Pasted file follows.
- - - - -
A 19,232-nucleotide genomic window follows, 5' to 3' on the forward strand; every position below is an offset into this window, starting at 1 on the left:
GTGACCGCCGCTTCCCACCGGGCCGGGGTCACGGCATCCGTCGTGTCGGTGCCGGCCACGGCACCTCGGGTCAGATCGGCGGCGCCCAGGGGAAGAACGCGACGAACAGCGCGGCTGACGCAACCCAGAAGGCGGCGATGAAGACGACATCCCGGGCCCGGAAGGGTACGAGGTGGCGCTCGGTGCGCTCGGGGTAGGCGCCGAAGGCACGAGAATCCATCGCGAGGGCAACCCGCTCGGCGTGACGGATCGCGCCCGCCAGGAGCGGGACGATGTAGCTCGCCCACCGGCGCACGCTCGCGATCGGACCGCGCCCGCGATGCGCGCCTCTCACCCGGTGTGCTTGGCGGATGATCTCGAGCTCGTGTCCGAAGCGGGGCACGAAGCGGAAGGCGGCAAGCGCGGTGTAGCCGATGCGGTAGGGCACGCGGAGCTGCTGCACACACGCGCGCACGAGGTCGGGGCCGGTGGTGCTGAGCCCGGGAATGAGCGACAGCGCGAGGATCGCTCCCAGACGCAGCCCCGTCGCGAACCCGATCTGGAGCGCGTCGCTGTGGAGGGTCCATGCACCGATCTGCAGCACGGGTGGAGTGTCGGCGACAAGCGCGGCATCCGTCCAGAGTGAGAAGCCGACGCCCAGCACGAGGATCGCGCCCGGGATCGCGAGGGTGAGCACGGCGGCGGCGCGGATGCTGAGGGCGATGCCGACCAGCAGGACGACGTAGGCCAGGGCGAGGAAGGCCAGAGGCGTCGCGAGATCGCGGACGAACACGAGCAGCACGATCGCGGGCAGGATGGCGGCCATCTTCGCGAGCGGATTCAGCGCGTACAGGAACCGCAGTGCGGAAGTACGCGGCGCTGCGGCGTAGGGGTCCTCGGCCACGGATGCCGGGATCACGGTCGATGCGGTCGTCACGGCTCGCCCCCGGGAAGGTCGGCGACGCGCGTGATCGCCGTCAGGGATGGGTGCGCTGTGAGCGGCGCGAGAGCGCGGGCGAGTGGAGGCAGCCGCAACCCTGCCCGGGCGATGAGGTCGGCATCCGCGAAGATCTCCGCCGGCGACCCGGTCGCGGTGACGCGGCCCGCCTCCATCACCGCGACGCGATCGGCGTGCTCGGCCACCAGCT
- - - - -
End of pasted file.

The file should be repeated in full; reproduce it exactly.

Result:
A 19,232-nucleotide genomic window follows, 5' to 3' on the forward strand; every position below is an offset into this window, starting at 1 on the left:
GTGACCGCCGCTTCCCACCGGGCCGGGGTCACGGCATCCGTCGTGTCGGTGCCGGCCACGGCACCTCGGGTCAGATCGGCGGCGCCCAGGGGAAGAACGCGACGAACAGCGCGGCTGACGCAACCCAGAAGGCGGCGATGAAGACGACATCCCGGGCCCGGAAGGGTACGAGGTGGCGCTCGGTGCGCTCGGGGTAGGCGCCGAAGGCACGAGAATCCATCGCGAGGGCAACCCGCTCGGCGTGACGGATCGCGCCCGCCAGGAGCGGGACGATGTAGCTCGCCCACCGGCGCACGCTCGCGATCGGACCGCGCCCGCGATGCGCGCCTCTCACCCGGTGTGCTTGGCGGATGATCTCGAGCTCGTGTCCGAAGCGGGGCACGAAGCGGAAGGCGGCAAGCGCGGTGTAGCCGATGCGGTAGGGCACGCGGAGCTGCTGCACACACGCGCGCACGAGGTCGGGGCCGGTGGTGCTGAGCCCGGGAATGAGCGACAGCGCGAGGATCGCTCCCAGACGCAGCCCCGTCGCGAACCCGATCTGGAGCGCGTCGCTGTGGAGGGTCCATGCACCGATCTGCAGCACGGGTGGAGTGTCGGCGACAAGCGCGGCATCCGTCCAGAGTGAGAAGCCGACGCCCAGCACGAGGATCGCGCCCGGGATCGCGAGGGTGAGCACGGCGGCGGCGCGGATGCTGAGGGCGATGCCGACCAGCAGGACGACGTAGGCCAGGGCGAGGAAGGCCAGAGGCGTCGCGAGATCGCGGACGAACACGAGCAGCACGATCGCGGGCAGGATGGCGGCCATCTTCGCGAGCGGATTCAGCGCGTACAGGAACCGCAGTGCGGAAGTACGCGGCGCTGCGGCGTAGGGGTCCTCGGCCACGGATGCCGGGATCACGGTCGATGCGGTCGTCACGGCTCGCCCCCGGGAAGGTCGGCGACGCGCGTGATCGCCGTCAGGGATGGGTGCGCTGTGAGCGGCGCGAGAGCGCGGGCGAGTGGAGGCAGCCGCAACCCTGCCCGGGCGATGAGGTCGGCATCCGCGAAGATCTCCGCCGGCGACCCGGTCGCGGTGACGCGGCCCGCCTCCATCACCGCGACGCGATCGGCGTGCTCGGCCACCAGCT